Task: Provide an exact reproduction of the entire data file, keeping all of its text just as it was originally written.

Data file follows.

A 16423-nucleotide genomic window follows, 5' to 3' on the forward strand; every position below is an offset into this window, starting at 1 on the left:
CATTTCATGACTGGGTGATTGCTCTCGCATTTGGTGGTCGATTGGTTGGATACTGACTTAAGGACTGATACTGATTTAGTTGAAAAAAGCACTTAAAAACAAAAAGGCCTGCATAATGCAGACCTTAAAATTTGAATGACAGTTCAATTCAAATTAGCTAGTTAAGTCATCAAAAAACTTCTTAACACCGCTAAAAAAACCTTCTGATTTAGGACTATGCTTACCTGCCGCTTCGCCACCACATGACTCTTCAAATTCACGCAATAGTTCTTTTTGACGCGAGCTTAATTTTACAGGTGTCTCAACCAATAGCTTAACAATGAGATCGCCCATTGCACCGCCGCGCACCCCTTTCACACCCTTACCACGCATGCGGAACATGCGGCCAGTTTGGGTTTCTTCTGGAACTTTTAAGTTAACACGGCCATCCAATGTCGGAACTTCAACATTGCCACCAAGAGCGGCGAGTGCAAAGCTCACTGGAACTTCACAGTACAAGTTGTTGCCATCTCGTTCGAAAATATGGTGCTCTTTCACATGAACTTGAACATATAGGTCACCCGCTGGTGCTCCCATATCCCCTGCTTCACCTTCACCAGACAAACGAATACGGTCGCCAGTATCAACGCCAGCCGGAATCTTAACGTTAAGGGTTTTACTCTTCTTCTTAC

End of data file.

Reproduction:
A 16423-nucleotide genomic window follows, 5' to 3' on the forward strand; every position below is an offset into this window, starting at 1 on the left:
CATTTCATGACTGGGTGATTGCTCTCGCATTTGGTGGTCGATTGGTTGGATACTGACTTAAGGACTGATACTGATTTAGTTGAAAAAAGCACTTAAAAACAAAAAGGCCTGCATAATGCAGACCTTAAAATTTGAATGACAGTTCAATTCAAATTAGCTAGTTAAGTCATCAAAAAACTTCTTAACACCGCTAAAAAAACCTTCTGATTTAGGACTATGCTTACCTGCCGCTTCGCCACCACATGACTCTTCAAATTCACGCAATAGTTCTTTTTGACGCGAGCTTAATTTTACAGGTGTCTCAACCAATAGCTTAACAATGAGATCGCCCATTGCACCGCCGCGCACCCCTTTCACACCCTTACCACGCATGCGGAACATGCGGCCAGTTTGGGTTTCTTCTGGAACTTTTAAGTTAACACGGCCATCCAATGTCGGAACTTCAACATTGCCACCAAGAGCGGCGAGTGCAAAGCTCACTGGAACTTCACAGTACAAGTTGTTGCCATCTCGTTCGAAAATATGGTGCTCTTTCACATGAACTTGAACATATAGGTCACCCGCTGGTGCTCCCATATCCCCTGCTTCACCTTCACCAGACAAACGAATACGGTCGCCAGTATCAACGCCAGCCGGAATCTTAACGTTAAGGGTTTTACTCTTCTTCTTAC